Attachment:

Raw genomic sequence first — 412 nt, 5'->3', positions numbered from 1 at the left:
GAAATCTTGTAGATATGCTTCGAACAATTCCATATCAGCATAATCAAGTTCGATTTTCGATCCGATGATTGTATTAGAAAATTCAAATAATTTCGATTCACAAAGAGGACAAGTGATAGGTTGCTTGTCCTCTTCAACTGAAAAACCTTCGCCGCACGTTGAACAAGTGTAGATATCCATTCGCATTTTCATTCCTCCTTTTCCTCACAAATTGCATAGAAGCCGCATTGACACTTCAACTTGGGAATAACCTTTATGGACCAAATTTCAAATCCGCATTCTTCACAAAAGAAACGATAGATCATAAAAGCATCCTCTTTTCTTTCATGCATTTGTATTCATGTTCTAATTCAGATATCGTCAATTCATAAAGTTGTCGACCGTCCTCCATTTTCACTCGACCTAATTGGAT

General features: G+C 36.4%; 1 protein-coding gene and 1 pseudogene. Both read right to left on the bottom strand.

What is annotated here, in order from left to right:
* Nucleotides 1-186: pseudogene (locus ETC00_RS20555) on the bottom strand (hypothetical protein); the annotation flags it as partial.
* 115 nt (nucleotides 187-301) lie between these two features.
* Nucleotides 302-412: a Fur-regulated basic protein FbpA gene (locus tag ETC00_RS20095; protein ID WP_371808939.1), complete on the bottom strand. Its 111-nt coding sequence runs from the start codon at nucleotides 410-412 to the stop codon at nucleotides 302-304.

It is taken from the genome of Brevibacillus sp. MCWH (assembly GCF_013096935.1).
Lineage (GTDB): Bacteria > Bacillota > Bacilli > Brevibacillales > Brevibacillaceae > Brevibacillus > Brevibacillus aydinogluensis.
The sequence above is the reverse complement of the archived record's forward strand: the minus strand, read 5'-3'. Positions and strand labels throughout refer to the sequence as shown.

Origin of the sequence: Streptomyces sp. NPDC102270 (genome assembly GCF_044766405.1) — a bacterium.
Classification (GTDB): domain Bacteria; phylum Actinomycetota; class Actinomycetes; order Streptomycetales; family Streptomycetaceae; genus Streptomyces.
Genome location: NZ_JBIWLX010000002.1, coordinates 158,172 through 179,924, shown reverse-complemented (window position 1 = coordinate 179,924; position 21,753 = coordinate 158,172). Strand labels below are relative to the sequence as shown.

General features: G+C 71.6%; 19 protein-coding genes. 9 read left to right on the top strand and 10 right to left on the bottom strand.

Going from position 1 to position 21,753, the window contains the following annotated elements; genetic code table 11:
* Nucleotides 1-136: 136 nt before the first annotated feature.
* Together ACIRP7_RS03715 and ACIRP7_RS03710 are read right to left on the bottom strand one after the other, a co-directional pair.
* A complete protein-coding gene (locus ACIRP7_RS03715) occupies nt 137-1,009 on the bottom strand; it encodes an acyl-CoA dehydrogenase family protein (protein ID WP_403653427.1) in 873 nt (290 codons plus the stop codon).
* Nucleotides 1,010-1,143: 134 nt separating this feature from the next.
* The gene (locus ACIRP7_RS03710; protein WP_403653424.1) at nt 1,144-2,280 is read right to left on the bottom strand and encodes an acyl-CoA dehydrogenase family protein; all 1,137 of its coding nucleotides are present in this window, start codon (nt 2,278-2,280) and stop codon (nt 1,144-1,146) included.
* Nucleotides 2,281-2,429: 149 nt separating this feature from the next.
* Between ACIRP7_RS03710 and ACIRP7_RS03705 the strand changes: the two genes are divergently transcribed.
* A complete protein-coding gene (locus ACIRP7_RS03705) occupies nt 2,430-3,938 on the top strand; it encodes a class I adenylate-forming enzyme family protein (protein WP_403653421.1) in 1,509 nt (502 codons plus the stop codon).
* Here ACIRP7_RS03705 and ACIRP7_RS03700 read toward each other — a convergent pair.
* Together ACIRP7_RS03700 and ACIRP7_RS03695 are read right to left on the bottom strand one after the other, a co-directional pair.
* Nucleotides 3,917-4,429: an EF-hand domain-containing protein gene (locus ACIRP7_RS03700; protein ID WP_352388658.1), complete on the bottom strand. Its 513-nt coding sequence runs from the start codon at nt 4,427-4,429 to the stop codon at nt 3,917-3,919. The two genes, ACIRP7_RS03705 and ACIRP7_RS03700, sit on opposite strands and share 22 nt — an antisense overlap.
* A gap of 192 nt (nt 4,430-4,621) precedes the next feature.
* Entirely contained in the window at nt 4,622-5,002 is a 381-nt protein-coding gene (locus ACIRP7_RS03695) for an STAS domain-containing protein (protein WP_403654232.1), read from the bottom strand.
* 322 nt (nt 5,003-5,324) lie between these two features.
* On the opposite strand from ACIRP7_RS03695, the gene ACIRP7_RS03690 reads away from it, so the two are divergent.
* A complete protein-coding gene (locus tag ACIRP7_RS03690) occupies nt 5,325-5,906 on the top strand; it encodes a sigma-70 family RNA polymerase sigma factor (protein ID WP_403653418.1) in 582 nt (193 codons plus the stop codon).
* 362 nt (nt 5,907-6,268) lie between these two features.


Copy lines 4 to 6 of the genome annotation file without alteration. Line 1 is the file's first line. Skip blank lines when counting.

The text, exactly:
What is annotated here, in order from left to right:
* Nucleotides 1-186: pseudogene (locus ETC00_RS20555) on the bottom strand (hypothetical protein); the annotation flags it as partial.
* 115 nt (nucleotides 187-301) lie between these two features.